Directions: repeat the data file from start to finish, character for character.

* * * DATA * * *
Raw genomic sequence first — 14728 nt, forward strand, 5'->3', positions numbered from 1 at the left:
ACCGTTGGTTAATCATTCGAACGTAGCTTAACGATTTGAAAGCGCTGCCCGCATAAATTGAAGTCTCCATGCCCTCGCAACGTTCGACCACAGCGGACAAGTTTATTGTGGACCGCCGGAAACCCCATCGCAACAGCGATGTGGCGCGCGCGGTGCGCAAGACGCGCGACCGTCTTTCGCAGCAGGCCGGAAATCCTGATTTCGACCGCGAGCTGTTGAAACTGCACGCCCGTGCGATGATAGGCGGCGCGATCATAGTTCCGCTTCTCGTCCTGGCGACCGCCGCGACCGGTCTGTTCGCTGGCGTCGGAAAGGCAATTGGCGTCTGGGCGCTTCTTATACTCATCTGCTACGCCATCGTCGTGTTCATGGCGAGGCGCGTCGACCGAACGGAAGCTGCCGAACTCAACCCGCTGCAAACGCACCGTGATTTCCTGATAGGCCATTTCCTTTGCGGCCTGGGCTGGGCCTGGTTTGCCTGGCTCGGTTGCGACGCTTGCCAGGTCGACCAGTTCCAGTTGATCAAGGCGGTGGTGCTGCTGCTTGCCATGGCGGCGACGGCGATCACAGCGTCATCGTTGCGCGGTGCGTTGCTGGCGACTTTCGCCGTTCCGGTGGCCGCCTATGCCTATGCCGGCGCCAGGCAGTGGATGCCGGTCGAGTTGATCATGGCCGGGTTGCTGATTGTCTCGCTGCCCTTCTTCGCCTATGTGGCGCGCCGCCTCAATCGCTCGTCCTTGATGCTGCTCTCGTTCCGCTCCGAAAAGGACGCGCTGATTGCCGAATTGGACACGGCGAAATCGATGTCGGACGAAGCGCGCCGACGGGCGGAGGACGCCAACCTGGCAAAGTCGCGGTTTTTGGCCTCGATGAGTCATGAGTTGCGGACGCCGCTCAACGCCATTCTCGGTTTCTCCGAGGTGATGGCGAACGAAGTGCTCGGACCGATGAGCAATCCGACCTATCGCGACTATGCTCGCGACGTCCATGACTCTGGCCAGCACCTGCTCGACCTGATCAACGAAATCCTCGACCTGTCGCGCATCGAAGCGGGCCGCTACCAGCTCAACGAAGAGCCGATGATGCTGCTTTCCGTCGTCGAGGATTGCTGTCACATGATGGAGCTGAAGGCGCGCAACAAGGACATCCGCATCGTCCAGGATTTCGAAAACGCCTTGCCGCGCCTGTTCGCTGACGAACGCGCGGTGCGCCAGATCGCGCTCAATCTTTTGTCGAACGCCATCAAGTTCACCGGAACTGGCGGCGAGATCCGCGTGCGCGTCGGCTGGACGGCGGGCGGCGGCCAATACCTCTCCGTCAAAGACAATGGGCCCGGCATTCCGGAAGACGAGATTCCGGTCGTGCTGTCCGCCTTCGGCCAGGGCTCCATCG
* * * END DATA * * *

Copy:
Raw genomic sequence first — 14728 nt, forward strand, 5'->3', positions numbered from 1 at the left:
ACCGTTGGTTAATCATTCGAACGTAGCTTAACGATTTGAAAGCGCTGCCCGCATAAATTGAAGTCTCCATGCCCTCGCAACGTTCGACCACAGCGGACAAGTTTATTGTGGACCGCCGGAAACCCCATCGCAACAGCGATGTGGCGCGCGCGGTGCGCAAGACGCGCGACCGTCTTTCGCAGCAGGCCGGAAATCCTGATTTCGACCGCGAGCTGTTGAAACTGCACGCCCGTGCGATGATAGGCGGCGCGATCATAGTTCCGCTTCTCGTCCTGGCGACCGCCGCGACCGGTCTGTTCGCTGGCGTCGGAAAGGCAATTGGCGTCTGGGCGCTTCTTATACTCATCTGCTACGCCATCGTCGTGTTCATGGCGAGGCGCGTCGACCGAACGGAAGCTGCCGAACTCAACCCGCTGCAAACGCACCGTGATTTCCTGATAGGCCATTTCCTTTGCGGCCTGGGCTGGGCCTGGTTTGCCTGGCTCGGTTGCGACGCTTGCCAGGTCGACCAGTTCCAGTTGATCAAGGCGGTGGTGCTGCTGCTTGCCATGGCGGCGACGGCGATCACAGCGTCATCGTTGCGCGGTGCGTTGCTGGCGACTTTCGCCGTTCCGGTGGCCGCCTATGCCTATGCCGGCGCCAGGCAGTGGATGCCGGTCGAGTTGATCATGGCCGGGTTGCTGATTGTCTCGCTGCCCTTCTTCGCCTATGTGGCGCGCCGCCTCAATCGCTCGTCCTTGATGCTGCTCTCGTTCCGCTCCGAAAAGGACGCGCTGATTGCCGAATTGGACACGGCGAAATCGATGTCGGACGAAGCGCGCCGACGGGCGGAGGACGCCAACCTGGCAAAGTCGCGGTTTTTGGCCTCGATGAGTCATGAGTTGCGGACGCCGCTCAACGCCATTCTCGGTTTCTCCGAGGTGATGGCGAACGAAGTGCTCGGACCGATGAGCAATCCGACCTATCGCGACTATGCTCGCGACGTCCATGACTCTGGCCAGCACCTGCTCGACCTGATCAACGAAATCCTCGACCTGTCGCGCATCGAAGCGGGCCGCTACCAGCTCAACGAAGAGCCGATGATGCTGCTTTCCGTCGTCGAGGATTGCTGTCACATGATGGAGCTGAAGGCGCGCAACAAGGACATCCGCATCGTCCAGGATTTCGAAAACGCCTTGCCGCGCCTGTTCGCTGACGAACGCGCGGTGCGCCAGATCGCGCTCAATCTTTTGTCGAACGCCATCAAGTTCACCGGAACTGGCGGCGAGATCCGCGTGCGCGTCGGCTGGACGGCGGGCGGCGGCCAATACCTCTCCGTCAAAGACAATGGGCCCGGCATTCCGGAAGACGAGATTCCGGTCGTGCTGTCCGCCTTCGGCCAGGGCTCCATCG